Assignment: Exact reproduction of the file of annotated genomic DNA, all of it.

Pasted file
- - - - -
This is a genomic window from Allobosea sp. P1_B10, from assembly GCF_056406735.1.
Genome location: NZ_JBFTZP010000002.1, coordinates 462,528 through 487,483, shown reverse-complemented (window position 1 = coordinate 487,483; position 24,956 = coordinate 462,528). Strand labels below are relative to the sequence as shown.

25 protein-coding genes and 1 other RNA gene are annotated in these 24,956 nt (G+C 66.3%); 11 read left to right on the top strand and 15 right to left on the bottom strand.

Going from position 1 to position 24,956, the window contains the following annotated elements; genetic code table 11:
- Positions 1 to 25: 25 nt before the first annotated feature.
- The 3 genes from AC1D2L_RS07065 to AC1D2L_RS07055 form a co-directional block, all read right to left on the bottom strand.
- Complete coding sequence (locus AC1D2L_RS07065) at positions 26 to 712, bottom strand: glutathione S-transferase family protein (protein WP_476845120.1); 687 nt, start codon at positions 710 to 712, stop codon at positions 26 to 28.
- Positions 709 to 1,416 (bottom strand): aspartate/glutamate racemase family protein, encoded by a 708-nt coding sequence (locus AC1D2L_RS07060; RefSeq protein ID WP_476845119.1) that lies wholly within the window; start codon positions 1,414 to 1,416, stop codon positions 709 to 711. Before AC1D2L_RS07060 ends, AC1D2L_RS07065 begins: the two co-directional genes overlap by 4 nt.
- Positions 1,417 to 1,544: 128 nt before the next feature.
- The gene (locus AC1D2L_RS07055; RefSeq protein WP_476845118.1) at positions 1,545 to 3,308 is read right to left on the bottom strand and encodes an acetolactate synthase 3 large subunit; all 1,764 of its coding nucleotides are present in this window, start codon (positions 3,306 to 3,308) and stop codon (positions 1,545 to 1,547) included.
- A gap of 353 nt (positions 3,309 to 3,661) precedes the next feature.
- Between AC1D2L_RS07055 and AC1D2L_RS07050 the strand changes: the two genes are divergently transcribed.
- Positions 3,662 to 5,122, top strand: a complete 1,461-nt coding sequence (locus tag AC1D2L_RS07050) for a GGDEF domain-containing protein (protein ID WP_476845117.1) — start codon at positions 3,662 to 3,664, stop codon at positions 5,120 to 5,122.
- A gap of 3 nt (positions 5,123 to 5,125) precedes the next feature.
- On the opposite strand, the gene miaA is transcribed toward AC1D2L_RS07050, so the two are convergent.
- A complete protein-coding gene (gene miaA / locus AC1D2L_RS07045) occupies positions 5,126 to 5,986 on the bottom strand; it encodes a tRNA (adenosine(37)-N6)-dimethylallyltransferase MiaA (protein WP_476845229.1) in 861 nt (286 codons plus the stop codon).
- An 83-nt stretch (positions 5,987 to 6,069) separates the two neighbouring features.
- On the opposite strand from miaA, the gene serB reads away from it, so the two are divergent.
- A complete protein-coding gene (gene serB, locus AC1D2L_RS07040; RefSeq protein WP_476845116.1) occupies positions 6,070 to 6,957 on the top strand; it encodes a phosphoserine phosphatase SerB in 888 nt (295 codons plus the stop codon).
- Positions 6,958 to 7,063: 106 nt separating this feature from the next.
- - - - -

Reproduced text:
This is a genomic window from Allobosea sp. P1_B10, from assembly GCF_056406735.1.
Genome location: NZ_JBFTZP010000002.1, coordinates 462,528 through 487,483, shown reverse-complemented (window position 1 = coordinate 487,483; position 24,956 = coordinate 462,528). Strand labels below are relative to the sequence as shown.

25 protein-coding genes and 1 other RNA gene are annotated in these 24,956 nt (G+C 66.3%); 11 read left to right on the top strand and 15 right to left on the bottom strand.

Going from position 1 to position 24,956, the window contains the following annotated elements; genetic code table 11:
- Positions 1 to 25: 25 nt before the first annotated feature.
- The 3 genes from AC1D2L_RS07065 to AC1D2L_RS07055 form a co-directional block, all read right to left on the bottom strand.
- Complete coding sequence (locus AC1D2L_RS07065) at positions 26 to 712, bottom strand: glutathione S-transferase family protein (protein WP_476845120.1); 687 nt, start codon at positions 710 to 712, stop codon at positions 26 to 28.
- Positions 709 to 1,416 (bottom strand): aspartate/glutamate racemase family protein, encoded by a 708-nt coding sequence (locus AC1D2L_RS07060; RefSeq protein ID WP_476845119.1) that lies wholly within the window; start codon positions 1,414 to 1,416, stop codon positions 709 to 711. Before AC1D2L_RS07060 ends, AC1D2L_RS07065 begins: the two co-directional genes overlap by 4 nt.
- Positions 1,417 to 1,544: 128 nt before the next feature.
- The gene (locus AC1D2L_RS07055; RefSeq protein WP_476845118.1) at positions 1,545 to 3,308 is read right to left on the bottom strand and encodes an acetolactate synthase 3 large subunit; all 1,764 of its coding nucleotides are present in this window, start codon (positions 3,306 to 3,308) and stop codon (positions 1,545 to 1,547) included.
- A gap of 353 nt (positions 3,309 to 3,661) precedes the next feature.
- Between AC1D2L_RS07055 and AC1D2L_RS07050 the strand changes: the two genes are divergently transcribed.
- Positions 3,662 to 5,122, top strand: a complete 1,461-nt coding sequence (locus tag AC1D2L_RS07050) for a GGDEF domain-containing protein (protein ID WP_476845117.1) — start codon at positions 3,662 to 3,664, stop codon at positions 5,120 to 5,122.
- A gap of 3 nt (positions 5,123 to 5,125) precedes the next feature.
- On the opposite strand, the gene miaA is transcribed toward AC1D2L_RS07050, so the two are convergent.
- A complete protein-coding gene (gene miaA / locus AC1D2L_RS07045) occupies positions 5,126 to 5,986 on the bottom strand; it encodes a tRNA (adenosine(37)-N6)-dimethylallyltransferase MiaA (protein WP_476845229.1) in 861 nt (286 codons plus the stop codon).
- An 83-nt stretch (positions 5,987 to 6,069) separates the two neighbouring features.
- On the opposite strand from miaA, the gene serB reads away from it, so the two are divergent.
- A complete protein-coding gene (gene serB, locus AC1D2L_RS07040; RefSeq protein WP_476845116.1) occupies positions 6,070 to 6,957 on the top strand; it encodes a phosphoserine phosphatase SerB in 888 nt (295 codons plus the stop codon).
- Positions 6,958 to 7,063: 106 nt separating this feature from the next.